Oil is analyzed both for water by Karl Fisher titration and for particles using an automatic particle counter, at the plant’s mini-lab every two (2) weeks. On-site oil analysis enables the team to maintain a tight grip on contamination control, which has proven profitable to the organization.
In addition to routine on-site used oil testing, more extensive testing is periodically provided by the lubricant supplier. In addition to physical and chemical properties testing, the analysis includes performance testing, such as Timken OK Load / Scar and 4-ball numbers. The antiwear and defoaming additives are often deemed degraded, possibly influenced by sporadic entry of water from leaking steam joint seals that blow condensate past labyrinth oil seals around dryer journals. Oil analysis creates timely detection and correction of depleted additive conditions before the base-oil is degraded, avoiding costly and time-consuming oil changes.
Vibration analysis typically produced a 3-4 week minimum advance notice of a bearing failure allowing maintenance to be conveniently scheduled. Vibration analysis and oil analysis prove once again to be great allies in the pursuit of mechanical reliability.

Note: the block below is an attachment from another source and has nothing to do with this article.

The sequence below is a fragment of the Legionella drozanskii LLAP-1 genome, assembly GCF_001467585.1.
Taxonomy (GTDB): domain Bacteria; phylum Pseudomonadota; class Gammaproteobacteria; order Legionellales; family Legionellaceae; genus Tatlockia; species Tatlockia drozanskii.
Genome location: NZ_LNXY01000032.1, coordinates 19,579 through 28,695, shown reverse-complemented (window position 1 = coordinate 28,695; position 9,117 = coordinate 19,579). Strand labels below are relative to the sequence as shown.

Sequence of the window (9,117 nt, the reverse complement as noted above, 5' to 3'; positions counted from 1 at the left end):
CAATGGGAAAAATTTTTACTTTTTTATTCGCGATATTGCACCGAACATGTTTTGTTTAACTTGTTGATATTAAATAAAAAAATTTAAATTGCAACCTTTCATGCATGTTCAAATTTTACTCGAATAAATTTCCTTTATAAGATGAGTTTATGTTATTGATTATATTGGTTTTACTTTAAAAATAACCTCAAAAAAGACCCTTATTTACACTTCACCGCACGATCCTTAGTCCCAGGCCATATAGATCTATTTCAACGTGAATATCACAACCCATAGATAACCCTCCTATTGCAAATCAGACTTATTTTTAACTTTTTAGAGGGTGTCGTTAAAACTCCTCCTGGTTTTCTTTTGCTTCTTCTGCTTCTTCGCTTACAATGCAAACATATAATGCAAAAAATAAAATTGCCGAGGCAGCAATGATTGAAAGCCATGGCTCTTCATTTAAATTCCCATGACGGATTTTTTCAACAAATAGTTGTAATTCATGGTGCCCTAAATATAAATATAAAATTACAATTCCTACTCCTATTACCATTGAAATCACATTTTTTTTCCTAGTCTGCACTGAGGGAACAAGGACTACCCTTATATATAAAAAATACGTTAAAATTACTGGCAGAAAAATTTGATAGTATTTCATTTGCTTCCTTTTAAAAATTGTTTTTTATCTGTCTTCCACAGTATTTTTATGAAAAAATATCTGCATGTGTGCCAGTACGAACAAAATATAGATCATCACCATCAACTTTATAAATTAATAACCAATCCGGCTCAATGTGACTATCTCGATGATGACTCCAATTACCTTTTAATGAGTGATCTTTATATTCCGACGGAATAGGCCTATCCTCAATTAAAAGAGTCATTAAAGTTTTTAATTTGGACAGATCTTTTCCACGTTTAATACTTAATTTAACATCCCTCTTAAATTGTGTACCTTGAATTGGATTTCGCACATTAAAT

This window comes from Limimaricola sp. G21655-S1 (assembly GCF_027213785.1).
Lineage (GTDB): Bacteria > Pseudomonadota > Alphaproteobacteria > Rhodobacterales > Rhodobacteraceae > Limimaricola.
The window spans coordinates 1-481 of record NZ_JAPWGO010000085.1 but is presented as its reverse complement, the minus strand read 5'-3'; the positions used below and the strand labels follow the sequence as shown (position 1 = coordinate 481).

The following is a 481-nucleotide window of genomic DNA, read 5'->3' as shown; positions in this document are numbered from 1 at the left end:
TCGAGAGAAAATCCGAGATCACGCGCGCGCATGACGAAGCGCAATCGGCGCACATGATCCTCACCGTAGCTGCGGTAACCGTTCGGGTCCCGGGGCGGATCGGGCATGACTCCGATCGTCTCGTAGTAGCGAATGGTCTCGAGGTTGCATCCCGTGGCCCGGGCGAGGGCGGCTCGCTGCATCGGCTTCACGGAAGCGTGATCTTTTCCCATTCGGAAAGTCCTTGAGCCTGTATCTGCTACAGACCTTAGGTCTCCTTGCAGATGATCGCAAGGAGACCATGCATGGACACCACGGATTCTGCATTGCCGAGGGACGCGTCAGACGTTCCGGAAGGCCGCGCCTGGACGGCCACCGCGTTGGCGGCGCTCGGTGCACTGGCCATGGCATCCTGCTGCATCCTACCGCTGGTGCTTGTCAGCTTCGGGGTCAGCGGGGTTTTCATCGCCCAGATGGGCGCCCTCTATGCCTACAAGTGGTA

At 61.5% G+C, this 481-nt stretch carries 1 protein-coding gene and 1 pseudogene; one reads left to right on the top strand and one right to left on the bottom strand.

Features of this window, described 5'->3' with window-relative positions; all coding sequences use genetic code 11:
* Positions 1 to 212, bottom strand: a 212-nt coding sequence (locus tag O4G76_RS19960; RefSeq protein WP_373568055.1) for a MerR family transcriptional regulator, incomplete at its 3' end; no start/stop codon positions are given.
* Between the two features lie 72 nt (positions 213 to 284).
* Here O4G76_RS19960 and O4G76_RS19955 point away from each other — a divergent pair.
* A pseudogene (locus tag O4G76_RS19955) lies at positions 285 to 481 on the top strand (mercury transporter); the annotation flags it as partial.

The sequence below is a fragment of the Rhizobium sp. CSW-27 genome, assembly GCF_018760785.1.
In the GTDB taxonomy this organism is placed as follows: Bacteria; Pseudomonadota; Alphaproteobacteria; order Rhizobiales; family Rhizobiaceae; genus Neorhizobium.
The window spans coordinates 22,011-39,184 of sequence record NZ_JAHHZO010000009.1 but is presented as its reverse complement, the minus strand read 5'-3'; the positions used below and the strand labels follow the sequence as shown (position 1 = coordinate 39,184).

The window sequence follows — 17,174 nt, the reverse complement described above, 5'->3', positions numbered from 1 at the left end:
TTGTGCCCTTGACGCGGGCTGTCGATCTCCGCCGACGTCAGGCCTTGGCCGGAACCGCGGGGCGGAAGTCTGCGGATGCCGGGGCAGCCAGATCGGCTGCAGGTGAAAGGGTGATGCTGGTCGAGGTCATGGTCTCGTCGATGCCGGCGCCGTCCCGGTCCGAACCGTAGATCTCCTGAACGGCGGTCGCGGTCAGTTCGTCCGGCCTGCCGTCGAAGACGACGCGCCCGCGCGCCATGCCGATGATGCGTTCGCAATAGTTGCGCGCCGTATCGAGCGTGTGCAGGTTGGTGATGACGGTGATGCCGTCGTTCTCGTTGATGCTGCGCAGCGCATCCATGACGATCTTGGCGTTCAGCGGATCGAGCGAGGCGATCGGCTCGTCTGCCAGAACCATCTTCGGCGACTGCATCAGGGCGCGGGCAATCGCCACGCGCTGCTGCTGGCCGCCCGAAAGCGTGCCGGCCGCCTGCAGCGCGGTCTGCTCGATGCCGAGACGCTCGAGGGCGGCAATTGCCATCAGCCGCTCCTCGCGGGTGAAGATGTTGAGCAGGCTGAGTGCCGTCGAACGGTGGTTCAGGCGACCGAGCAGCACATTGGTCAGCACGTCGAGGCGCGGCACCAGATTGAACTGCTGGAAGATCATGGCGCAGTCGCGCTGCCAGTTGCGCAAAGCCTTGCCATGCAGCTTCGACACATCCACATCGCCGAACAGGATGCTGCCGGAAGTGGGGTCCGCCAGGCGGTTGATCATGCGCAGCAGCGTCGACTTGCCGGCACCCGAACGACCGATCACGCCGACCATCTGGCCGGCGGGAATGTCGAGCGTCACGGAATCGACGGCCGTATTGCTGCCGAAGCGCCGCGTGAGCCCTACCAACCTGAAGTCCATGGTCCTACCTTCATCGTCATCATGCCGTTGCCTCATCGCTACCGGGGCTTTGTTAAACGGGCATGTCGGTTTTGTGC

Through effective management of the root causes of failure, including a major focus on precision lubrication management, Weyerhaeuser has substantially reduced the frequency of bearing failures.
Failures have been reduced by as much as 80% on the drive-end of the paper machine. This case teaches a great lesson. When a focused team of experienced individuals systematically dissect a problem, a solution is usually found.
In this case, precision lubrication management and contamination control team up with oil analysis and vibration analysis to provide Weyerhaeuser with the competitive edge of improved reliability through the deployment of technology.
1) ASLE 76-AM-7B-1
2) SKF: New Life Handbook June 1989
3) SKF: Technology Evolution, Contamination and Bearing Life